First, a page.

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Are you not bonding with your new baby as you think you should? This may point to postpartum depression, but other factors can also be responsible. What might help you bond with your baby?

"Labor and birth were hard, and taking care of a newborn certainly comes with its fair share of challenges, like the sleep I haven't had in weeks! But the moment my little one was placed on my chest and we looked into each other's eyes, I just fell in love and knew that I was willing to do anything to keep my baby safe. It's strange how an unbreakable bond can develop so quickly with someone you've only know for a matter of moments!" 

Yep. That's the cliché of instant infant-mother bonding, portrayed, it seems, wherever you look. 

If you just didn't bond with your baby right away, frequent reminders, confirmed by scientific literature, that early mother-infant bonding has a huge impact on your baby's emotional, social and cognitive development [1] — not only during the first year, but even later in life — are likely to just make you more anxious. Mothers who do not feel they are bonding with their newborns to the expected extent, guilt-ridden, might well start worrying that they are not good parents and that they're doing wrong by their babies. 

These worries, however, might just make the situation worse. What you really need is answers. Why are you not bonding with your baby? Could this be one of the signs of postpartum depression?


Postpartum Depression: Just One Cause Of Delayed Infant-Mother Bonding

Postpartum depression, a condition that is estimated to affect between 10 and 20 percent of new mothers [2], is characterized by a depressed mood, along with other symptoms such as feelings of guilt and worthlessness, insomnia or excessive sleeping, a lack of interest, motivation and pleasure in activities one previously enjoyed, and fatigue. Some women affected by postpartum depression also experience thoughts of harming their babies, or are plagued by suicidal thoughts after having a baby [3]. 

Depression, which can create an emotional numbness, can certainly lead to delayed infant-mother bonding, and postpartum depression is a very logical diagnostic "candidate" to consider for mothers who feel they are not bonding with their babies adequately. [4]

However, delayed bonding is not always pathological — some mothers simply need more time to get to know their babies before they feel that all-encompassing love, and as long as they otherwise feel perfectly fine, this does not have to be a problem. Bonding, in these mothers, will happen with time. It is probable that spending time with your baby and being sensitive to their needs will naturally develop your bond with them [5].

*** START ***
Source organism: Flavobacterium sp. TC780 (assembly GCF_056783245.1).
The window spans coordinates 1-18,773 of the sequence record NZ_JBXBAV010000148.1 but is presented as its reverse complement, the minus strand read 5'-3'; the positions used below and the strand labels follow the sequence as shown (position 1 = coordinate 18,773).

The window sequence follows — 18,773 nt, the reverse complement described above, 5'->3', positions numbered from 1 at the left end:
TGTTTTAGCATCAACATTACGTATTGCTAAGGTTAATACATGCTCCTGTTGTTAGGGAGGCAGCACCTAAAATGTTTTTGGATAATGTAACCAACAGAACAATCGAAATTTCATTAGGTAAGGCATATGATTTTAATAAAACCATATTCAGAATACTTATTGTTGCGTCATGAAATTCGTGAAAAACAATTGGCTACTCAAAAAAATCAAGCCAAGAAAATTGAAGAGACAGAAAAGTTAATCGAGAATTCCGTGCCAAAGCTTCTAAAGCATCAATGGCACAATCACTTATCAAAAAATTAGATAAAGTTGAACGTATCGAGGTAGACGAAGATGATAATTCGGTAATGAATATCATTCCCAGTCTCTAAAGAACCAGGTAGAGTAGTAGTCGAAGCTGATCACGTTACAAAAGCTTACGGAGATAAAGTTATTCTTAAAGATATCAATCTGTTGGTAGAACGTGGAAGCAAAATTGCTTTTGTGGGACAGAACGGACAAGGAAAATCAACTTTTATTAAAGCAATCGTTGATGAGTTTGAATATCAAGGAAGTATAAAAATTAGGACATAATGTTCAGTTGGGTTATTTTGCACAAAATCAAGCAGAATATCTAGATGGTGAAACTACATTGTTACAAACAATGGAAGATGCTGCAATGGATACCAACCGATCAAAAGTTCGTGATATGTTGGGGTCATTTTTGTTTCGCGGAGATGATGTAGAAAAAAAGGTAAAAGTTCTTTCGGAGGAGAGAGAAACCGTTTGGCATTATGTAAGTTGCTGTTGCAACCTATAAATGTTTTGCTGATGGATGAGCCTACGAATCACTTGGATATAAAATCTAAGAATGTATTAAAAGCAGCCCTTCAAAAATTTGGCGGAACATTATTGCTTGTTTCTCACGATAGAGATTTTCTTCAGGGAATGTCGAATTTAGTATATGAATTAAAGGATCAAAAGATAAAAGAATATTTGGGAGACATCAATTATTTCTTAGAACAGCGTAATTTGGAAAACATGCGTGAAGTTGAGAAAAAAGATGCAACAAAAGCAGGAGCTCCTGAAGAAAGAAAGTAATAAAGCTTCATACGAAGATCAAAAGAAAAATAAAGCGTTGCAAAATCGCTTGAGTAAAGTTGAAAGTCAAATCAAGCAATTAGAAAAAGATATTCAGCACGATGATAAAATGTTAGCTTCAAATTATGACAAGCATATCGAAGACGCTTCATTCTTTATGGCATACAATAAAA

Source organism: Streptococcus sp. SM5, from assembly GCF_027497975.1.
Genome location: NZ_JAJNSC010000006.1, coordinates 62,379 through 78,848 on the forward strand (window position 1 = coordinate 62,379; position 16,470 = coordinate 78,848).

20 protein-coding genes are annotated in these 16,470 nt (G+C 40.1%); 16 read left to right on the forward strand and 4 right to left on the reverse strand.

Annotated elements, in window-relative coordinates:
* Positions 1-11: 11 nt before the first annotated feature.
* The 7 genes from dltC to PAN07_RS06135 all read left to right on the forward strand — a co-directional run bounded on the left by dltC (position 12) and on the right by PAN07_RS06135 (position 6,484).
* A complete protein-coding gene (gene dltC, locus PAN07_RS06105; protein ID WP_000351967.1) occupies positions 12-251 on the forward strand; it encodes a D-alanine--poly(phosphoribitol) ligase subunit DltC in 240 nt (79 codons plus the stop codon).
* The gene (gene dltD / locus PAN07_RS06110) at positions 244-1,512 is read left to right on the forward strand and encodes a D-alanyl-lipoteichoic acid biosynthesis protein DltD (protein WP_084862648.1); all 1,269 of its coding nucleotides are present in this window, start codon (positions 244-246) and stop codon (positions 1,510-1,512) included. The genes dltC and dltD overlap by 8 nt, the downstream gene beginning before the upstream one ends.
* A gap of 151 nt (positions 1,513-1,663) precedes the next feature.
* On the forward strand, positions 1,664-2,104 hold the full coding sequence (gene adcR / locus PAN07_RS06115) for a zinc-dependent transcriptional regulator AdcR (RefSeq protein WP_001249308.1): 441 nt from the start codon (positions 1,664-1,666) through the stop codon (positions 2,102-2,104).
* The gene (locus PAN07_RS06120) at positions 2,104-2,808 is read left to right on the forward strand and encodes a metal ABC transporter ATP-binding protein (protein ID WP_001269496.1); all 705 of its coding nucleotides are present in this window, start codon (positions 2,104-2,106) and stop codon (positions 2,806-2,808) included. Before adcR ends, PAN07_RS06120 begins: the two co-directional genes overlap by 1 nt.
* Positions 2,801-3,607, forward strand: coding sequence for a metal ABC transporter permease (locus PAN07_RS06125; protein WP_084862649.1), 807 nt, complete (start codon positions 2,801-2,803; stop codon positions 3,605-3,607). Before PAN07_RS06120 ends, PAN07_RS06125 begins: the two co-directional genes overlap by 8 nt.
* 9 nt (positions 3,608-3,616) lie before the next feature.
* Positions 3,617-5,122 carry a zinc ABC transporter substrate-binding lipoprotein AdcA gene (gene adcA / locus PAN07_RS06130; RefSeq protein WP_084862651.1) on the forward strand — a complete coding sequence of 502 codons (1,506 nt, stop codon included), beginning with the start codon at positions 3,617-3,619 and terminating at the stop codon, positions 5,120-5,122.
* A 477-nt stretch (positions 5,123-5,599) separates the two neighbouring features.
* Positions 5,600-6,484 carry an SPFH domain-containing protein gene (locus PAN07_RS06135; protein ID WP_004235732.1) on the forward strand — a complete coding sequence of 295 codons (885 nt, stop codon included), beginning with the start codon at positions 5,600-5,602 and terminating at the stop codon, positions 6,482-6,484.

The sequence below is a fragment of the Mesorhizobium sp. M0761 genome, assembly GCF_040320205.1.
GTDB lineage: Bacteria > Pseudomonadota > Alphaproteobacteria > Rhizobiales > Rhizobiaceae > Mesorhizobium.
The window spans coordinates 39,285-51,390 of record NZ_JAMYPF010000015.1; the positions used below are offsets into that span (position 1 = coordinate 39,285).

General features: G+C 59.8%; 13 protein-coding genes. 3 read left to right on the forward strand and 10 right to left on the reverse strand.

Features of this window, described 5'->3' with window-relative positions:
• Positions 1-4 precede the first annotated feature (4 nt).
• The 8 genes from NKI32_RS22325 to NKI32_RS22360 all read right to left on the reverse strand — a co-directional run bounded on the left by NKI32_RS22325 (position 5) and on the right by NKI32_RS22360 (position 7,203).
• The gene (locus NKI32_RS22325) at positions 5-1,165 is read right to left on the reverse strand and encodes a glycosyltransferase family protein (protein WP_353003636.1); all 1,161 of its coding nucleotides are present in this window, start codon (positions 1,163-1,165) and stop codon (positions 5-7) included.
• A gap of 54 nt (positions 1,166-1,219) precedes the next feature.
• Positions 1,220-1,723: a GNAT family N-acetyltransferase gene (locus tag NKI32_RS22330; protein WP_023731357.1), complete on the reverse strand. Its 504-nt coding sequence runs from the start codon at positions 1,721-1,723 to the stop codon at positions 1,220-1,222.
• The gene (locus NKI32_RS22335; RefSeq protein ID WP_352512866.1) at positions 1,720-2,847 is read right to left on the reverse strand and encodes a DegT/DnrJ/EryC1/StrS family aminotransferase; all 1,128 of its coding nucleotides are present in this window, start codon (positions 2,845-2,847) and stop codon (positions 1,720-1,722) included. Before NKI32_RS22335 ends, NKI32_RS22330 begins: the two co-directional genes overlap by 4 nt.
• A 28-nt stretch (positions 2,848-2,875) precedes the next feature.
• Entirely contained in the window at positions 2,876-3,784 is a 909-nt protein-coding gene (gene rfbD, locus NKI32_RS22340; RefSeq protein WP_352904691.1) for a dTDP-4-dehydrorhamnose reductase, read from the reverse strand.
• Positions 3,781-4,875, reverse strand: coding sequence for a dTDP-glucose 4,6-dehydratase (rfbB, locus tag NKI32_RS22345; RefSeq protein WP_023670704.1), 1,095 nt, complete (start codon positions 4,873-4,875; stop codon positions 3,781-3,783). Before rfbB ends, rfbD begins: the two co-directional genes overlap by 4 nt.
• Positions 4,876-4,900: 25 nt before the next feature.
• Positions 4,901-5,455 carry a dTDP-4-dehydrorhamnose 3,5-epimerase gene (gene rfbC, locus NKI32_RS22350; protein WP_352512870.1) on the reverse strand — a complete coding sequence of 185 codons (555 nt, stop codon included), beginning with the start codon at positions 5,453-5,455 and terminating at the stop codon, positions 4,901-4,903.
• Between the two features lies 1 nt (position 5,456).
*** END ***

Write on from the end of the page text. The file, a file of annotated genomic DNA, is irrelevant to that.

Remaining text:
Just as not all delayed bonding is  pathological, it can also be caused by numerous mental health struggles other than postpartum depression. 

While most women with a history of miscarriage quickly form a healthy bond with their babies, for instance, some mothers who have experienced such losses may emotionally "shut off", afraid to establish a bond, or they may question their own physical competence [6]. 

Research likewise shows that women with Post Traumatic Stress Disorder (PTSD), which may have been pre-existing or could have emerged as the result of a traumatic pregnancy or childbirth, and those with a history of childhood trauma, are at a higher risk of struggling to form healthy bonds with their babies [7]. 

The same holds true in parents who struggle with alcohol dependence [8], borderline personality disorder [9], and pre-existing psychiatric illnesses [10]. 

Research even shows that mothers whose babies have trouble sleeping are more likely to suffer from mood disturbances, sleep deprivation and — poor bonding! [11]

I Haven't Bonded With My Baby: What Should I Do Now?

Mothers who have recognized that the mother and child bond is not developing as they believe it should are in a position to seek proactive help. While difficulties in bonding with your baby can, as you have seen, be caused by a rather wide variety of different factors, we also have to acknowledge that postpartum depression is indeed the most likely cause of delayed infant-mother bonding. 

If you are wondering how to bond with your baby, know that help for postpartum depression and other possible causes of your struggle is available.

Research shows that attending even a brief nine-week course of cognitive behavioral therapy significantly lifts postpartum depression signs [12], where necessary in combination with antidepressant medication [13].

Getting help for the underlying cause of your struggles in bonding with your baby first requires an accurate diagnosis, however. In recognizing your struggle and being ready to seek assistance, you have taken the most important first step. Whether you approach your family doctor, a psychologist, or your OBGYN, you are now on the path to getting the treatment you need. The mother and child bond will follow. 

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